Saint Stephen’s Disputation in the Synagogue, 1400–20, Tempera on panel, 50 x 50 cm (approx.), Museu Nacional d’Art de Catalunya; Inv. 015824-CJT, Album / Alamy Stock Photo

A Long and Lacerating Legacy

Commentary by Pablo Perez d'Ors

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This altarpiece was originally found in the church of Santa Maria in Badalona, a town near Barcelona, and was painted by an anonymous local master. It contains several scenes of the lives of John the Baptist and Stephen. 

The middle-right panel illustrates the delivery of Stephen’s lengthy speech to the authorities as narrated in Acts 7, but, perhaps more interestingly, it also provides a glimpse of the precarious situation of Jews living alongside the Christian majority in late medieval Spain (Mann 2010: 119–21).

From 1242 onwards, authorities decreed that every synagogue should host a yearly sermon, often delivered by a convert from Judaism, entreating the community to embrace the Christian faith. Stephen is depicted as a young, freshly-tonsured deacon in a rich golden dalmatic, preaching one such sermon from atop the teivah, the platform used for the public reading and exposition of the Torah. The elders of the Sanhedrin, with large hooked noses, wear the distinctive hooded caperó imposed on contemporary local Jews. Thus, through setting and fashion, the image effectively negates any geographical or historical distance between the Jewish authorities that condemned Stephen and the Jewish minority who lived in Badalona in the early fourteenth century.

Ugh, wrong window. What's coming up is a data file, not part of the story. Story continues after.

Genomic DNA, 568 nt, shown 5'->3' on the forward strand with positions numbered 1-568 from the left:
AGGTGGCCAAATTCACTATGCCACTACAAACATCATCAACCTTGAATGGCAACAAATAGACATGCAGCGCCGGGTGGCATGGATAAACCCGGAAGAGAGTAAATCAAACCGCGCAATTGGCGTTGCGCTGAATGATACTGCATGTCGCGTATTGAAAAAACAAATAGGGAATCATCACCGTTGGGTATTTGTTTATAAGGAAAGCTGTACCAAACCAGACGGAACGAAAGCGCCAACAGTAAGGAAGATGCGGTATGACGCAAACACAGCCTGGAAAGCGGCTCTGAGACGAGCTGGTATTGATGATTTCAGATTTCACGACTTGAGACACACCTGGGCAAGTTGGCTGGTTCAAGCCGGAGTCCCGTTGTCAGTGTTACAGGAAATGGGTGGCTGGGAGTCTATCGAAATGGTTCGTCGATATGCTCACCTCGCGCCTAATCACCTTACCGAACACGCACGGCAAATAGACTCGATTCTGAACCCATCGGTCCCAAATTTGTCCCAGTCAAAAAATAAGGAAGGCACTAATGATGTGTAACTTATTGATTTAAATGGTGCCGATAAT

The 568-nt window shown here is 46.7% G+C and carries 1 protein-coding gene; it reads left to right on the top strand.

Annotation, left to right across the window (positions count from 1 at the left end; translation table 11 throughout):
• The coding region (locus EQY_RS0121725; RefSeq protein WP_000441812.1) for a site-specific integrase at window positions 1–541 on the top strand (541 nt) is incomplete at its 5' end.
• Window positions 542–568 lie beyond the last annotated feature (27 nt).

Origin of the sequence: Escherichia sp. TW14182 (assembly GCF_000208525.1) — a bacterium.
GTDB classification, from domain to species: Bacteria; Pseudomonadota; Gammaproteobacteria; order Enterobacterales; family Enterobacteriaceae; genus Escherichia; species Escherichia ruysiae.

Acts 8:1 informs us that the stoning of Saint Stephen was followed by a period of hardship for the early Christians, seeming to indicate that the growing strain between them and the Jewish authorities had reached its tipping point. A sadly similar outcome—though in reverse—often followed the tense atmosphere experienced by Spanish Jews in the late Middle Ages, to which the Badalona panel bears witness. Around the time the altarpiece was completed, the Iberian Christian realms were in the midst of a wave of persecutions against Jews and intermittent pogroms lasting from 1391 to around 1416.